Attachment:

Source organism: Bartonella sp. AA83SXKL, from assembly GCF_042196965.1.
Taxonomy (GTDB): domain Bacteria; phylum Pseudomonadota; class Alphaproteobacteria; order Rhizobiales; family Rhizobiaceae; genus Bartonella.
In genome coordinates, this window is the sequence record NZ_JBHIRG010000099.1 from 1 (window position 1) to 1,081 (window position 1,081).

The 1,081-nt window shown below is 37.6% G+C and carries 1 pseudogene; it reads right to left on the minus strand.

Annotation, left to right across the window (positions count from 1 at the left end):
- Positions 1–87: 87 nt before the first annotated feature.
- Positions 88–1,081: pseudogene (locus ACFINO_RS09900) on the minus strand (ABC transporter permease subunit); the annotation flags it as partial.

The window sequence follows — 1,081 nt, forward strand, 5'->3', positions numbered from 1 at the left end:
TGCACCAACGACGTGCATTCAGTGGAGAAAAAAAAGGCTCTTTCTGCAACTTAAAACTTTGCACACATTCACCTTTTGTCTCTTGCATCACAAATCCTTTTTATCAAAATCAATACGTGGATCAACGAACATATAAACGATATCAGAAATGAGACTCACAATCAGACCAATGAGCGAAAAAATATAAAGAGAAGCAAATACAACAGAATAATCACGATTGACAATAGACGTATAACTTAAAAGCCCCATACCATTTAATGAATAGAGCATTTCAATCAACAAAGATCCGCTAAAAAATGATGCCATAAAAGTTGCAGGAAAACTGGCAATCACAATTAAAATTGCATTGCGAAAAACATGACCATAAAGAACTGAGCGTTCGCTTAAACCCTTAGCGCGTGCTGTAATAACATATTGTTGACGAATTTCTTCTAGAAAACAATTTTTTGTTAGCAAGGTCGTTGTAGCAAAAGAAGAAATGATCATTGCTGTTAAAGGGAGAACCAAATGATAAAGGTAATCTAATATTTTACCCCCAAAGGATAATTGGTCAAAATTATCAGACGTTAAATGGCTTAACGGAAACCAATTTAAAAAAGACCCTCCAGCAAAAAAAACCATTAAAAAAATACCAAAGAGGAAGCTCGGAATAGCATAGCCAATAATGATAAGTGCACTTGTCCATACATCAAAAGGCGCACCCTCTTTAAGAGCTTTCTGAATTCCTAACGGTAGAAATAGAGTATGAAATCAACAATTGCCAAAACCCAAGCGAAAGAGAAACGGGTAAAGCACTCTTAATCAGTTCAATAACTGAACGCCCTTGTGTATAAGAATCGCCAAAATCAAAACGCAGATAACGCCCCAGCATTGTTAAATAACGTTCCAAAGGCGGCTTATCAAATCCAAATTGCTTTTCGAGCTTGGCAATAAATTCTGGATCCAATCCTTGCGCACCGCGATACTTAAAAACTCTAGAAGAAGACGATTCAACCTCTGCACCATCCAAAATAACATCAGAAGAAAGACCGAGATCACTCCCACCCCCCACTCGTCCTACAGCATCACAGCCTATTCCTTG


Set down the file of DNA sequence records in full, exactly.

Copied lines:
Source organism: Bartonella sp. AA83SXKL, from assembly GCF_042196965.1.
Taxonomy (GTDB): domain Bacteria; phylum Pseudomonadota; class Alphaproteobacteria; order Rhizobiales; family Rhizobiaceae; genus Bartonella.
In genome coordinates, this window is the sequence record NZ_JBHIRG010000099.1 from 1 (window position 1) to 1,081 (window position 1,081).

The 1,081-nt window shown below is 37.6% G+C and carries 1 pseudogene; it reads right to left on the minus strand.

Annotation, left to right across the window (positions count from 1 at the left end):
- Positions 1–87: 87 nt before the first annotated feature.
- Positions 88–1,081: pseudogene (locus ACFINO_RS09900) on the minus strand (ABC transporter permease subunit); the annotation flags it as partial.

The window sequence follows — 1,081 nt, forward strand, 5'->3', positions numbered from 1 at the left end:
TGCACCAACGACGTGCATTCAGTGGAGAAAAAAAAGGCTCTTTCTGCAACTTAAAACTTTGCACACATTCACCTTTTGTCTCTTGCATCACAAATCCTTTTTATCAAAATCAATACGTGGATCAACGAACATATAAACGATATCAGAAATGAGACTCACAATCAGACCAATGAGCGAAAAAATATAAAGAGAAGCAAATACAACAGAATAATCACGATTGACAATAGACGTATAACTTAAAAGCCCCATACCATTTAATGAATAGAGCATTTCAATCAACAAAGATCCGCTAAAAAATGATGCCATAAAAGTTGCAGGAAAACTGGCAATCACAATTAAAATTGCATTGCGAAAAACATGACCATAAAGAACTGAGCGTTCGCTTAAACCCTTAGCGCGTGCTGTAATAACATATTGTTGACGAATTTCTTCTAGAAAACAATTTTTTGTTAGCAAGGTCGTTGTAGCAAAAGAAGAAATGATCATTGCTGTTAAAGGGAGAACCAAATGATAAAGGTAATCTAATATTTTACCCCCAAAGGATAATTGGTCAAAATTATCAGACGTTAAATGGCTTAACGGAAACCAATTTAAAAAAGACCCTCCAGCAAAAAAAACCATTAAAAAAATACCAAAGAGGAAGCTCGGAATAGCATAGCCAATAATGATAAGTGCACTTGTCCATACATCAAAAGGCGCACCCTCTTTAAGAGCTTTCTGAATTCCTAACGGTAGAAATAGAGTATGAAATCAACAATTGCCAAAACCCAAGCGAAAGAGAAACGGGTAAAGCACTCTTAATCAGTTCAATAACTGAACGCCCTTGTGTATAAGAATCGCCAAAATCAAAACGCAGATAACGCCCCAGCATTGTTAAATAACGTTCCAAAGGCGGCTTATCAAATCCAAATTGCTTTTCGAGCTTGGCAATAAATTCTGGATCCAATCCTTGCGCACCGCGATACTTAAAAACTCTAGAAGAAGACGATTCAACCTCTGCACCATCCAAAATAACATCAGAAGAAAGACCGAGATCACTCCCACCCCCCACTCGTCCTACAGCATCACAGCCTATTCCTTG